3 October 2012
Code of Honor
In the movies, when you enter the stereotypical police station, you are instantaneously bombarded with the sounds of phones ringing, keyboards clacking and numerous people carrying on different conversations. This may seem confusing or if you are a person accustom to the sounds of a busy office, it might seem completely normal. These feelings could all change when a snatch of one of the conversations drifts your way. Hearing “No I haven’t turned in my 10-82 report yet” or “The suspect Mirandaed up so we will have to sit on them” will most likely befuddle the common man. But anyone who has ever worked in a police station will be nodding along in complete understanding. Police have their own way of communicating, ways that everyday citizens don’t know. The police use the knowledge and skill that they are taught to accurately assess a situation, devise a solution, and protect the welfare of the general public.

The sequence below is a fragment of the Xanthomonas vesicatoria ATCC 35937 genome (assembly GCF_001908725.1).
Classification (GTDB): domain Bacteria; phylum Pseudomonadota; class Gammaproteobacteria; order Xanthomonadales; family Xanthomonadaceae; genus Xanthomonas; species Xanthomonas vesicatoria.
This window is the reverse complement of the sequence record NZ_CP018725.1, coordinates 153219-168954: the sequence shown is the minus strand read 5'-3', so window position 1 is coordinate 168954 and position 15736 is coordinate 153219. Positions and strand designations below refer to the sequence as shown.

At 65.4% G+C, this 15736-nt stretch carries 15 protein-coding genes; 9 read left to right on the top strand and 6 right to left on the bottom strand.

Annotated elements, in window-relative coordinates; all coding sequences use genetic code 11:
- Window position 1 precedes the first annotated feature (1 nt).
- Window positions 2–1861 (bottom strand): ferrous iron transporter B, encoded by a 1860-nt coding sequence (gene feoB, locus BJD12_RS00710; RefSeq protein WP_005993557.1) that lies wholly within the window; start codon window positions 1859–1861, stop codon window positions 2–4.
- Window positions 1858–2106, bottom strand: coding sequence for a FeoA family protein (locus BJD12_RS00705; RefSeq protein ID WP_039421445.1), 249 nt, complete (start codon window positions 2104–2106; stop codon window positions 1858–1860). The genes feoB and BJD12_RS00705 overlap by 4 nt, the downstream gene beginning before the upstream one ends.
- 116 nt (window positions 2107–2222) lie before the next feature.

Before someone can correctly announce themselves as a police officer they have to go through two kinds of training. The training is separated into the Police Academy and field training. The students are stripped of their usual title of Ms. Mr. and so on and instead are referred to as Probationary Police Officer (Rachlin, 7). From the moment they step through the doors of the academy they cease to be an everyday citizen and become a protector of the law, on a probationary period at least. The words used by their instructors, the rules they are taught, even the title they are referred to as, slowly change the way these people communicate. For the rest of their lives they will have a completely different lexis than say a construction worker or kindergarten teacher.
One of the first types of communications they are required to master is the different codes used to describe situations. For example, According to The Making of a Cop when a 10-13 comes over the radio it immediately grabs the attention of every...
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